But there is an exception to this rule is when an image is used purely for decoration; in that case, the alt text can be left empty so that the screen reader user is not distracted from the more important content on the page.
One of the main advantages of alt text is it can also help you improve your site’s SEO, giving search engines more information to crawl. Make sure to write summaries of each image, and try to include your keywords whenever it makes sense.
4. Use Proper Color Contrast
Many people suffer from the issue of color blindness, different people perceive colors in different ways.
The most common color deficiency is a red-green color deficiency, which affects approximately 8% of the population. Using only colors such as these (especially to indicate required fields in a form) will prevent these individuals from understanding your message. To satisfy all we should use color, with other visual indicators, such as an asterisk or question mark.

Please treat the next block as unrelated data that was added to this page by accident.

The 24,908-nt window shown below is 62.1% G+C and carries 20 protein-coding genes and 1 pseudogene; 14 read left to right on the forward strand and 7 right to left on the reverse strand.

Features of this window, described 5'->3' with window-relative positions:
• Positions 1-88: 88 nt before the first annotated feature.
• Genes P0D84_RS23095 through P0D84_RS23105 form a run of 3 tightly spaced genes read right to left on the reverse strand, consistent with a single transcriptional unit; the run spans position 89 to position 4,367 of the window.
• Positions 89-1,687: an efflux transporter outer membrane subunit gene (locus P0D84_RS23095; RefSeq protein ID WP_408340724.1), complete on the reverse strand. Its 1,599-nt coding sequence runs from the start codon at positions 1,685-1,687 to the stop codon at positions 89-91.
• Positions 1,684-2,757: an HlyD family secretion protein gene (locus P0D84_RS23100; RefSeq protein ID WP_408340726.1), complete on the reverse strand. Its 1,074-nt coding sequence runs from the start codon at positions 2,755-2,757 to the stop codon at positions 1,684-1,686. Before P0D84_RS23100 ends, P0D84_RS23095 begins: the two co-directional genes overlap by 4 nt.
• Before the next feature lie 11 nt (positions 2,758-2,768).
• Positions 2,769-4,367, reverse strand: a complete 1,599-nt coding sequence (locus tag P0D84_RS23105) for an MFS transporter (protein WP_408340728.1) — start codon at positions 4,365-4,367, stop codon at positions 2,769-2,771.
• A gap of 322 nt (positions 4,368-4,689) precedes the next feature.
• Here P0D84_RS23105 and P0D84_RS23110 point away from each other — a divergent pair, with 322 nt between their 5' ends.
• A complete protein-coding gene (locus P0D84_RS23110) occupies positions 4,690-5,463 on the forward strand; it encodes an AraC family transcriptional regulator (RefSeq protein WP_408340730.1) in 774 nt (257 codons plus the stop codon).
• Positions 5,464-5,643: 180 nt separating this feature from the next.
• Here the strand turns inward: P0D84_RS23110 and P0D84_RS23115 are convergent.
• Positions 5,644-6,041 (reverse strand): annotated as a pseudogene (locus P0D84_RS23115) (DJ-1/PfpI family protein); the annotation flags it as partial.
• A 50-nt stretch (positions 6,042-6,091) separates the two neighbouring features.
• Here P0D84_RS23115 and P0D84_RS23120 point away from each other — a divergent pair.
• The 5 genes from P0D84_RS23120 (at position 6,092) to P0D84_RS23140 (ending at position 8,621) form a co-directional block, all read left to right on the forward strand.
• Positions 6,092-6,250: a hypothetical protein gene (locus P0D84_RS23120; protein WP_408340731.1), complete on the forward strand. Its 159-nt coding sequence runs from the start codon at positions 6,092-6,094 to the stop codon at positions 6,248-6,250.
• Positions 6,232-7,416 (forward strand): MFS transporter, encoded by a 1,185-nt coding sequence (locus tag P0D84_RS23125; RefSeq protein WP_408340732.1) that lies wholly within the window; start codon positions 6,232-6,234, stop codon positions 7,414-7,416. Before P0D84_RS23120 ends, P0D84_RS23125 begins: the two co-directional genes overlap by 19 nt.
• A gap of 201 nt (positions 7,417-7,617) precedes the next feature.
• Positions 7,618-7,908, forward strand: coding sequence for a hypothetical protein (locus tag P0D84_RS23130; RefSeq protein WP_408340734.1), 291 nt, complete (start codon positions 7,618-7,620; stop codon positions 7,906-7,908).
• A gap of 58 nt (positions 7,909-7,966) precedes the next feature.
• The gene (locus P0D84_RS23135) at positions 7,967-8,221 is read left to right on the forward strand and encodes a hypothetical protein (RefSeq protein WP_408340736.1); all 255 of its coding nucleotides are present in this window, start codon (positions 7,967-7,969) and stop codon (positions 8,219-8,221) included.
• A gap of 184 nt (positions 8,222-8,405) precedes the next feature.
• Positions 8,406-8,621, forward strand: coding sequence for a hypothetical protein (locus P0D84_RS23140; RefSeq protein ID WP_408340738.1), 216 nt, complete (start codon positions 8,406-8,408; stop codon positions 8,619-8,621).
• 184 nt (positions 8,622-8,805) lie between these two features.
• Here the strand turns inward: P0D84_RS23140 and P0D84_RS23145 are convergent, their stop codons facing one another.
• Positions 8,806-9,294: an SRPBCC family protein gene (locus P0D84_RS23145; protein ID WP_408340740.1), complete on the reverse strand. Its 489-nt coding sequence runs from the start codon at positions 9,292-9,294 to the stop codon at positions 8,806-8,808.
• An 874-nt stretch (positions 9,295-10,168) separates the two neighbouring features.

There are several tools such as contrast checker, colorzilla you can use to evaluate color contrast, which will surely assist you in making your page accessible for individuals with low vision or varying levels of color blindness.
5. Use Headers to Structure Your Content
Another most important task is structuring the content using proper headers. It makes the website more friendly for the users and easier to understand and perceive. Screen reader users can use heading structure to navigate content, so it is most important we should make the heading levels properly. Do not pick a header just because it looks good visually instead, creates a new CSS class to style your text.